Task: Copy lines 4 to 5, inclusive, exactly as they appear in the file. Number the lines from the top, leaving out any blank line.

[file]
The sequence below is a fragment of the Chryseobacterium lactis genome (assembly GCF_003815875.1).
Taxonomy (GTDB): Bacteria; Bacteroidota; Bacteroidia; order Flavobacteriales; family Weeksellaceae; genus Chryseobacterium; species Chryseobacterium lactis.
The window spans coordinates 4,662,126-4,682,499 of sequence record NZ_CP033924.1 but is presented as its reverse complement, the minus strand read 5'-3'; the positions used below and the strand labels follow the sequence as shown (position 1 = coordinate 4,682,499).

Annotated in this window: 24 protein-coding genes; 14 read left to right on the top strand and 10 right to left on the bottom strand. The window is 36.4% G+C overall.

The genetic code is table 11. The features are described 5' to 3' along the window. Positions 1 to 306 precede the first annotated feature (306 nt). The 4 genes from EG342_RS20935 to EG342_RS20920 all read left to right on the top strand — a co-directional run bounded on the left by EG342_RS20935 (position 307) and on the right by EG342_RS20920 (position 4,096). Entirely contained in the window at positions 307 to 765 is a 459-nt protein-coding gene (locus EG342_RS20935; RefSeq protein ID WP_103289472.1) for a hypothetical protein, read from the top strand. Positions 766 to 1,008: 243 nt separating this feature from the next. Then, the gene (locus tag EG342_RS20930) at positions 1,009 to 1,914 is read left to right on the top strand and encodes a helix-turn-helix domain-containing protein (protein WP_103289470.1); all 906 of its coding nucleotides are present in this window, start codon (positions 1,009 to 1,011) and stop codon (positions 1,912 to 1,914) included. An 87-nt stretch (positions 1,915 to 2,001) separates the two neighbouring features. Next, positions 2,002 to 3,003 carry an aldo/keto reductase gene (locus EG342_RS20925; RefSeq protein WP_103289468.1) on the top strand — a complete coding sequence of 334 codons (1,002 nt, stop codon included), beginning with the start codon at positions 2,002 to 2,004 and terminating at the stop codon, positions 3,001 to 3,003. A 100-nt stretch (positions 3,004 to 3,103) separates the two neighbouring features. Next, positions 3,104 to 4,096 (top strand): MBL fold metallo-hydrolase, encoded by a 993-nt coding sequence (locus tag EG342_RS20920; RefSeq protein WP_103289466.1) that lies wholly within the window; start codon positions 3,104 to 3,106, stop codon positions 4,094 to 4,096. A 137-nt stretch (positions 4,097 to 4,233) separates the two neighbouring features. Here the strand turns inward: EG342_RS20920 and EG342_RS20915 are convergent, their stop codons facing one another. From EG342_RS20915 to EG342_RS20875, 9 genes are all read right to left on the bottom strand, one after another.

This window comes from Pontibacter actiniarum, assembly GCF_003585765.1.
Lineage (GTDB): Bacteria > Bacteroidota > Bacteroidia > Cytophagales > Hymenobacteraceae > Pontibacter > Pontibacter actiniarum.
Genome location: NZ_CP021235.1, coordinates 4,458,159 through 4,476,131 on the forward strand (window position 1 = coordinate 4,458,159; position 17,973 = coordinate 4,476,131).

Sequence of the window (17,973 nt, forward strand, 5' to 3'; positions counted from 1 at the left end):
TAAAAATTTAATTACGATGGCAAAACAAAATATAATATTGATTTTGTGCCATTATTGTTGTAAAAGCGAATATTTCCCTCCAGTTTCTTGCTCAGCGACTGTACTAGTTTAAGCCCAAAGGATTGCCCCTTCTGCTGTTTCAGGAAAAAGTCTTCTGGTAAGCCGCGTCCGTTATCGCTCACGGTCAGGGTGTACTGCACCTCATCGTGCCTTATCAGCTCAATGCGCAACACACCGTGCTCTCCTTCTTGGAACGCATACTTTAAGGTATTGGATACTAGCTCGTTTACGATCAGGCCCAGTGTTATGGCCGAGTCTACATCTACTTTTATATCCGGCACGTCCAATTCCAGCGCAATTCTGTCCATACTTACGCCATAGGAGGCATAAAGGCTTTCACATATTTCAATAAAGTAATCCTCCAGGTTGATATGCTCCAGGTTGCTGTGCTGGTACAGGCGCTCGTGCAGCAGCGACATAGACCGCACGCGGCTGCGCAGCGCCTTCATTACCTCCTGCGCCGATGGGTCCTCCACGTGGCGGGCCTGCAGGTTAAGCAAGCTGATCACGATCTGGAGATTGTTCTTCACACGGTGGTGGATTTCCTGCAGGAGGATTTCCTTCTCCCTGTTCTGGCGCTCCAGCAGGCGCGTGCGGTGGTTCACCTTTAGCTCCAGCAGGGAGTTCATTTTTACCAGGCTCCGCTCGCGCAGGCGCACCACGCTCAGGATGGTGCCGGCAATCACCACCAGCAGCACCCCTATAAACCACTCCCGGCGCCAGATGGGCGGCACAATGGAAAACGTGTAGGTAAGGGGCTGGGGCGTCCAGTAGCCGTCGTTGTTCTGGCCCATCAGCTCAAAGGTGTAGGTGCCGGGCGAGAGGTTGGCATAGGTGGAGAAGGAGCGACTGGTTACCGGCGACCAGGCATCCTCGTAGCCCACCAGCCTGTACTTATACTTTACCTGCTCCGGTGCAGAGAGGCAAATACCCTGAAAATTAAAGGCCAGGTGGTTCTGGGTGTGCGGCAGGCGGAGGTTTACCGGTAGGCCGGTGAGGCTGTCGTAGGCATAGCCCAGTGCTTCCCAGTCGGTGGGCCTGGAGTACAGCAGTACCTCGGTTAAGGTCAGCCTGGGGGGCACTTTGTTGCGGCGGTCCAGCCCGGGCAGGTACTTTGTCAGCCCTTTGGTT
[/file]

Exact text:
Annotated in this window: 24 protein-coding genes; 14 read left to right on the top strand and 10 right to left on the bottom strand. The window is 36.4% G+C overall.

The genetic code is table 11. The features are described 5' to 3' along the window. Positions 1 to 306 precede the first annotated feature (306 nt). The 4 genes from EG342_RS20935 to EG342_RS20920 all read left to right on the top strand — a co-directional run bounded on the left by EG342_RS20935 (position 307) and on the right by EG342_RS20920 (position 4,096). Entirely contained in the window at positions 307 to 765 is a 459-nt protein-coding gene (locus EG342_RS20935; RefSeq protein ID WP_103289472.1) for a hypothetical protein, read from the top strand. Positions 766 to 1,008: 243 nt separating this feature from the next. Then, the gene (locus tag EG342_RS20930) at positions 1,009 to 1,914 is read left to right on the top strand and encodes a helix-turn-helix domain-containing protein (protein WP_103289470.1); all 906 of its coding nucleotides are present in this window, start codon (positions 1,009 to 1,011) and stop codon (positions 1,912 to 1,914) included. An 87-nt stretch (positions 1,915 to 2,001) separates the two neighbouring features. Next, positions 2,002 to 3,003 carry an aldo/keto reductase gene (locus EG342_RS20925; RefSeq protein WP_103289468.1) on the top strand — a complete coding sequence of 334 codons (1,002 nt, stop codon included), beginning with the start codon at positions 2,002 to 2,004 and terminating at the stop codon, positions 3,001 to 3,003. A 100-nt stretch (positions 3,004 to 3,103) separates the two neighbouring features. Next, positions 3,104 to 4,096 (top strand): MBL fold metallo-hydrolase, encoded by a 993-nt coding sequence (locus tag EG342_RS20920; RefSeq protein WP_103289466.1) that lies wholly within the window; start codon positions 3,104 to 3,106, stop codon positions 4,094 to 4,096. A 137-nt stretch (positions 4,097 to 4,233) separates the two neighbouring features. Here the strand turns inward: EG342_RS20920 and EG342_RS20915 are convergent, their stop codons facing one another. From EG342_RS20915 to EG342_RS20875, 9 genes are all read right to left on the bottom strand, one after another.